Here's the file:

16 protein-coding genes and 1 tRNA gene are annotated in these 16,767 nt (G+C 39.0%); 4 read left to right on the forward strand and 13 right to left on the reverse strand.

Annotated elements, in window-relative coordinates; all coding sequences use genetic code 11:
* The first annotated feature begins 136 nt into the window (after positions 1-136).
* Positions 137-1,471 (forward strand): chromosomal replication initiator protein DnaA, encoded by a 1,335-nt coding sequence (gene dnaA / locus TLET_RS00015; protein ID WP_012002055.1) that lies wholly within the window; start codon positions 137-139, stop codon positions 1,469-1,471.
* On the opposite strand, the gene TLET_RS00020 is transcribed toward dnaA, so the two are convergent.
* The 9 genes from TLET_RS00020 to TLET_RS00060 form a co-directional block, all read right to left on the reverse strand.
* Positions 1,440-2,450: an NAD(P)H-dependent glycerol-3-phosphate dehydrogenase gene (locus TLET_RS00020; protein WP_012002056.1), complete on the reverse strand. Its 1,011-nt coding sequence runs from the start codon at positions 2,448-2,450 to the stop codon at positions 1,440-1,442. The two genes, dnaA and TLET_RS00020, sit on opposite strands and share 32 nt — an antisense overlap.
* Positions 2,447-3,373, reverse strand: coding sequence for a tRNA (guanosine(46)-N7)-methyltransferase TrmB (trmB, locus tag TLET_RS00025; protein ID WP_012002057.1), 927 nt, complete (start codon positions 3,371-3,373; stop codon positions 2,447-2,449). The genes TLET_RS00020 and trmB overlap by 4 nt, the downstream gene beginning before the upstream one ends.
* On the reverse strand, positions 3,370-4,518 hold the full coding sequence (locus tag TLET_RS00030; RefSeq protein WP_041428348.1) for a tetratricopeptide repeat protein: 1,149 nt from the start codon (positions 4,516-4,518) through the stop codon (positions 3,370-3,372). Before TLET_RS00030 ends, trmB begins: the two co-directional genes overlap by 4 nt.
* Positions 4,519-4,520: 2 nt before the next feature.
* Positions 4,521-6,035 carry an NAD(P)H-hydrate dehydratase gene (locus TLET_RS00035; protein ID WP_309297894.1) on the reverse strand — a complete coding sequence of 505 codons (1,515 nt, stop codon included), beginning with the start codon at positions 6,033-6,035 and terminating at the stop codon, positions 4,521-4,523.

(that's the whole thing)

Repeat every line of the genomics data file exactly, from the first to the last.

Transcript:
16 protein-coding genes and 1 tRNA gene are annotated in these 16,767 nt (G+C 39.0%); 4 read left to right on the forward strand and 13 right to left on the reverse strand.

Annotated elements, in window-relative coordinates; all coding sequences use genetic code 11:
* The first annotated feature begins 136 nt into the window (after positions 1-136).
* Positions 137-1,471 (forward strand): chromosomal replication initiator protein DnaA, encoded by a 1,335-nt coding sequence (gene dnaA / locus TLET_RS00015; protein ID WP_012002055.1) that lies wholly within the window; start codon positions 137-139, stop codon positions 1,469-1,471.
* On the opposite strand, the gene TLET_RS00020 is transcribed toward dnaA, so the two are convergent.
* The 9 genes from TLET_RS00020 to TLET_RS00060 form a co-directional block, all read right to left on the reverse strand.
* Positions 1,440-2,450: an NAD(P)H-dependent glycerol-3-phosphate dehydrogenase gene (locus TLET_RS00020; protein WP_012002056.1), complete on the reverse strand. Its 1,011-nt coding sequence runs from the start codon at positions 2,448-2,450 to the stop codon at positions 1,440-1,442. The two genes, dnaA and TLET_RS00020, sit on opposite strands and share 32 nt — an antisense overlap.
* Positions 2,447-3,373, reverse strand: coding sequence for a tRNA (guanosine(46)-N7)-methyltransferase TrmB (trmB, locus tag TLET_RS00025; protein ID WP_012002057.1), 927 nt, complete (start codon positions 3,371-3,373; stop codon positions 2,447-2,449). The genes TLET_RS00020 and trmB overlap by 4 nt, the downstream gene beginning before the upstream one ends.
* On the reverse strand, positions 3,370-4,518 hold the full coding sequence (locus tag TLET_RS00030; RefSeq protein WP_041428348.1) for a tetratricopeptide repeat protein: 1,149 nt from the start codon (positions 4,516-4,518) through the stop codon (positions 3,370-3,372). Before TLET_RS00030 ends, trmB begins: the two co-directional genes overlap by 4 nt.
* Positions 4,519-4,520: 2 nt before the next feature.
* Positions 4,521-6,035 carry an NAD(P)H-hydrate dehydratase gene (locus TLET_RS00035; protein ID WP_309297894.1) on the reverse strand — a complete coding sequence of 505 codons (1,515 nt, stop codon included), beginning with the start codon at positions 6,033-6,035 and terminating at the stop codon, positions 4,521-4,523.